Citation: Nyweide DJ, Anthony DL, Bynum JP, et al. Continuity of care and the risk of preventable hospitalization in older adults. 2013;173(20):1879-1885.
Surgical Readmission Rate Variation Dependent on Surgical Volume, Surgical Mortality Rates
Clinical question: What factors determine rates of readmission after major surgery?
Background: Reducing hospital readmission rates has become a national priority. The U.S. patterns for surgical readmissions are unknown, as are the specific structural and quality characteristics of hospitals associated with lower surgical readmission rates.
Study design: Retrospective study of national Medicare data was used to calculate 30-day readmission rates for six major surgical procedures.
Setting: U.S. Hospitals, 2009-2010.
Synopsis: Six major surgical procedures were tracked by Medicare data, with 479,471 discharges from 3,004 hospitals. Structural characteristics included hospital size, teaching status, region, ownership, and proportion of patients living below the federal poverty line. Three well-established measures of surgical quality were used: the HQA surgical score, procedure volume, and 30-day mortality.
Hospitals in the highest quartile for surgical volume had a significantly lower readmission rate. Additionally, hospitals with the lowest surgical mortality rates had significantly lower readmission rates. Interestingly, high adherence to reported surgical process measures was only marginally associated with reduced admission rates. Prior studies have also shown inconsistent relationship between HQA surgical score and mortality.
Limitations to this study include inability to account for factors not captured by billing codes and the focus on a Medicare population.
Bottom line: Surgical readmission rates are associated with measures of surgical quality, specifically procedural volume and mortality.
Citation: Tsai TC, Joynt KE, Orav EJ, Gawande AA, Jha AK. Variation in surgical-readmission rates and quality of hospital care. 2013;369(12):1134-1142.
Patients Overwhelmingly Prefer Inpatient Boarding to ED Boarding
Clinical question: When hallway boarding is required, do patients prefer inpatient units over the ED?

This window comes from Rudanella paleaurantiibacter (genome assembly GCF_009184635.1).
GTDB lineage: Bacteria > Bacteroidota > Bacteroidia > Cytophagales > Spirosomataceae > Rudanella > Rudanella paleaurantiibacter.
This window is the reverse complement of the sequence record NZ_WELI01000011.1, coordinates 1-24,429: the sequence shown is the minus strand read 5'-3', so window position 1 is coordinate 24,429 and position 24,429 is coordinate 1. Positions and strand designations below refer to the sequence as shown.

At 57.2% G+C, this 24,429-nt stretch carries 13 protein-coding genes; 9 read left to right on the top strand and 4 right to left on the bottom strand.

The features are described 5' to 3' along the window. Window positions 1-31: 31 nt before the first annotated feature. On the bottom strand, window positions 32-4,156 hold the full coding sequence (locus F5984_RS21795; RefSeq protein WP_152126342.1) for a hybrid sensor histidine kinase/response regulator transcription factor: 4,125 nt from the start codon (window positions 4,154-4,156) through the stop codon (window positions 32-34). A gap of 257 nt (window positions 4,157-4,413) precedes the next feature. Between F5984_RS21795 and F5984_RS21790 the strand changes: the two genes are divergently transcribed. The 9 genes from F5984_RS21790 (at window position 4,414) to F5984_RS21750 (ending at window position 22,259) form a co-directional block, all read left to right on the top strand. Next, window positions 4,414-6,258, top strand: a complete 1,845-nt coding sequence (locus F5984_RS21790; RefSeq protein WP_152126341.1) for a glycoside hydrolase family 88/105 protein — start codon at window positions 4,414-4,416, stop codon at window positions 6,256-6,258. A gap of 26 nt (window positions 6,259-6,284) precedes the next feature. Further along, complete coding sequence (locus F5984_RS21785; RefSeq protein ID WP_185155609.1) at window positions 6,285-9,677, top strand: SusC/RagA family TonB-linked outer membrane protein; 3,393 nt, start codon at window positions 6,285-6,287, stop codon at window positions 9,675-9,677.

Background: ED crowding is associated with patient dissatisfaction, ambulance diversion, delays in care, medical errors, and higher mortality rates. Strategies to alleviate the problem of boarding admitted patients in the ED can include relocation to inpatient hallways while awaiting a regular hospital bed. Traditional objections to inpatient hallway boarding include concerns regarding patient satisfaction and safety.
Study design: Structured telephone survey.
Setting: Suburban, university-based, teaching hospital.
Synopsis: Patients who required boarding in the ED hallway after hospital admission were eligible for inpatient hallway boarding according to the institutional protocol, which screens for those with only mild to moderate comorbidities. Of 110 consecutive patients contacted who experienced both ED and inpatient hallway boarding, 105 consented to participate in a tested telephone survey instrument.
The overall preferred location was inpatient hallways for 85% (95% CI 75-90) of respondents. Comparing ED boarding to inpatient hallway boarding, respondents preferred inpatient boarding with regard to staff availability (84%), safety (83%), confidentiality (82%), and comfort (79%).
Study results were subject to non-response bias, because working telephone numbers were required for study inclusion, as well as recall bias, because the survey was conducted within several months after discharge. This study’s results are based on actual patient experiences, whereas prior literature relied on patients to hypothesize the preferred environment after experiencing only ED hallway boarding to predict satisfaction.
Bottom line: Boarding in inpatient hallways was associated with higher patient satisfaction compared with ED hallway boarding.
Citation: Viccellio P, Zito JA, Sayage V, et al. Patients overwhelmingly prefer inpatient boarding to emergency department boarding [published online ahead of print September 21, 2013].